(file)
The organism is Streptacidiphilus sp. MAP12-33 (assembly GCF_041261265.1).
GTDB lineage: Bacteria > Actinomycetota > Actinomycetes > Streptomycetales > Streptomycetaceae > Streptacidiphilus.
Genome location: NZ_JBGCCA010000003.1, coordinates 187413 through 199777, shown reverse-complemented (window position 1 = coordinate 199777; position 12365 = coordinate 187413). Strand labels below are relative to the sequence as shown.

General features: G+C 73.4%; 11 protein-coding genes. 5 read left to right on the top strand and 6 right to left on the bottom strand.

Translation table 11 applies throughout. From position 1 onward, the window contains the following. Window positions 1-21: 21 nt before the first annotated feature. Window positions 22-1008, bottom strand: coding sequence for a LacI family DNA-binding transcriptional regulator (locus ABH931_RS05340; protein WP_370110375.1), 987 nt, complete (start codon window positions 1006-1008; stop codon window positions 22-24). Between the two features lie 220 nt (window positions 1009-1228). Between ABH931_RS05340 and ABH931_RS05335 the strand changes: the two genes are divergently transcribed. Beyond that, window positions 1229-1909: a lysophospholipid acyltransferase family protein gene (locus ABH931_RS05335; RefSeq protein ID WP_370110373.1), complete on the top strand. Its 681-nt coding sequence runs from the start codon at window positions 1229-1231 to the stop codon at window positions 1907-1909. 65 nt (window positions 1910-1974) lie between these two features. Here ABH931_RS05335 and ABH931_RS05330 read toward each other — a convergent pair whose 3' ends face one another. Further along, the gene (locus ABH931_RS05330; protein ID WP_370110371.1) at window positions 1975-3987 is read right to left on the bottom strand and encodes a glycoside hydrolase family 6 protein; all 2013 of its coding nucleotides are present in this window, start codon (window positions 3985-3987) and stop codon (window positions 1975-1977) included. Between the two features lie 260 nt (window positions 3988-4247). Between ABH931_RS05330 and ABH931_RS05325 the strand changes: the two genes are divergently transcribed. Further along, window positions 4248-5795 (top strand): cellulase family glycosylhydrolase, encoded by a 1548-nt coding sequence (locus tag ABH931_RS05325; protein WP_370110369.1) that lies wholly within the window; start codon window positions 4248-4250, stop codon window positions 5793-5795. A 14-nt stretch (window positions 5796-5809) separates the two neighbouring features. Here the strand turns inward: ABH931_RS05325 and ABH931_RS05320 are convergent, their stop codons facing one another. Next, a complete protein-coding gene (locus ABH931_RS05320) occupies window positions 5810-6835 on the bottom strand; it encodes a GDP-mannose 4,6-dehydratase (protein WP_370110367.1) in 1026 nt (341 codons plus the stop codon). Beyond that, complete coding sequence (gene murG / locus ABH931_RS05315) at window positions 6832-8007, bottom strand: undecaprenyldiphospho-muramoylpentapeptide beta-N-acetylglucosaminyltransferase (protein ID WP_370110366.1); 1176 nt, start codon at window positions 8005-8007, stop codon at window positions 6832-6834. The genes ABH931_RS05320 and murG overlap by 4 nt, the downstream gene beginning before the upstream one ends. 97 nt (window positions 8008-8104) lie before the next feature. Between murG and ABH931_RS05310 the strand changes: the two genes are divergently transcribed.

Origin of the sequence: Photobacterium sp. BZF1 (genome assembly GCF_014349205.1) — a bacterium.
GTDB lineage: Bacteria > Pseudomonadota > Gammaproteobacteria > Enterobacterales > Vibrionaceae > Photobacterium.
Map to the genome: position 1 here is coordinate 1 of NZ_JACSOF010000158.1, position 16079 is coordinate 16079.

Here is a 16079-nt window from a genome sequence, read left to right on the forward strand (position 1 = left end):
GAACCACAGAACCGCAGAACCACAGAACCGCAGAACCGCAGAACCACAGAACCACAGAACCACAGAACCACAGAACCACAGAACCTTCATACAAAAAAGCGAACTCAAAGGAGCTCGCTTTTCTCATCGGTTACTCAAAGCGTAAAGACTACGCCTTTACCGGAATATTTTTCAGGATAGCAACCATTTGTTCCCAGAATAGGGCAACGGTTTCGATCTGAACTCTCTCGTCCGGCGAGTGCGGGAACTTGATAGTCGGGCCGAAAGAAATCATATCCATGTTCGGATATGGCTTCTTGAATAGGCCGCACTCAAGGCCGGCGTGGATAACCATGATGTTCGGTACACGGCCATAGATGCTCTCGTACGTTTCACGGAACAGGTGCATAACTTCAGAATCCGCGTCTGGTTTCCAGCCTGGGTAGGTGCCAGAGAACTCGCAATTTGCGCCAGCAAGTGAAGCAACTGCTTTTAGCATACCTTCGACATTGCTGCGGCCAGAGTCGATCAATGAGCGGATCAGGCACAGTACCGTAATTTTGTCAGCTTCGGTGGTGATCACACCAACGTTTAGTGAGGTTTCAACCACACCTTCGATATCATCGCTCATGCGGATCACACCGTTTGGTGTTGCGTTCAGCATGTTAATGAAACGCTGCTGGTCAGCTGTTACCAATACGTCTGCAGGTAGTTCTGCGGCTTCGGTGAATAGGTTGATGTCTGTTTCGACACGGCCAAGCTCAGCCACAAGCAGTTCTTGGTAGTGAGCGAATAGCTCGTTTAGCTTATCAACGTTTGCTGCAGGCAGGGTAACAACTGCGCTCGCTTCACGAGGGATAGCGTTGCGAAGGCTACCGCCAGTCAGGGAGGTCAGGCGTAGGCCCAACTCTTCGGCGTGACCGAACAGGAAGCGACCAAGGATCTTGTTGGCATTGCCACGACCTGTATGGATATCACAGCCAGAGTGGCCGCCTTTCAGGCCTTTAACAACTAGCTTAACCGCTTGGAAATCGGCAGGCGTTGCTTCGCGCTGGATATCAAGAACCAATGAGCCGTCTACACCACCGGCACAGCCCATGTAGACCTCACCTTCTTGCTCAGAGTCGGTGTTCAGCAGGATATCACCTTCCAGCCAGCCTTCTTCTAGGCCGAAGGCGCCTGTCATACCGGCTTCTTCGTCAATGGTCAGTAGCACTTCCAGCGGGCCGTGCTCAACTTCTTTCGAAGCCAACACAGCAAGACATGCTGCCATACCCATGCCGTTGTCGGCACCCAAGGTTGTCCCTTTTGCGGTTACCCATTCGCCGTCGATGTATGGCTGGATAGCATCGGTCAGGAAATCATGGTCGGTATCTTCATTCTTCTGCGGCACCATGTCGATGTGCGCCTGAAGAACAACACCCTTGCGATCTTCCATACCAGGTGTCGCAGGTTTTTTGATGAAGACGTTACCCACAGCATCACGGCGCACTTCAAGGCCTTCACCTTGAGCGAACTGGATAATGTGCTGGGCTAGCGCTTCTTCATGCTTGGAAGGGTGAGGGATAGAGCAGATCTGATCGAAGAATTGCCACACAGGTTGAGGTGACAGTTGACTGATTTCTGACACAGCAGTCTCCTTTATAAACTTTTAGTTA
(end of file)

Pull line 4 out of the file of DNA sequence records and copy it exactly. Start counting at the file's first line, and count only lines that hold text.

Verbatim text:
General features: G+C 73.4%; 11 protein-coding genes. 5 read left to right on the top strand and 6 right to left on the bottom strand.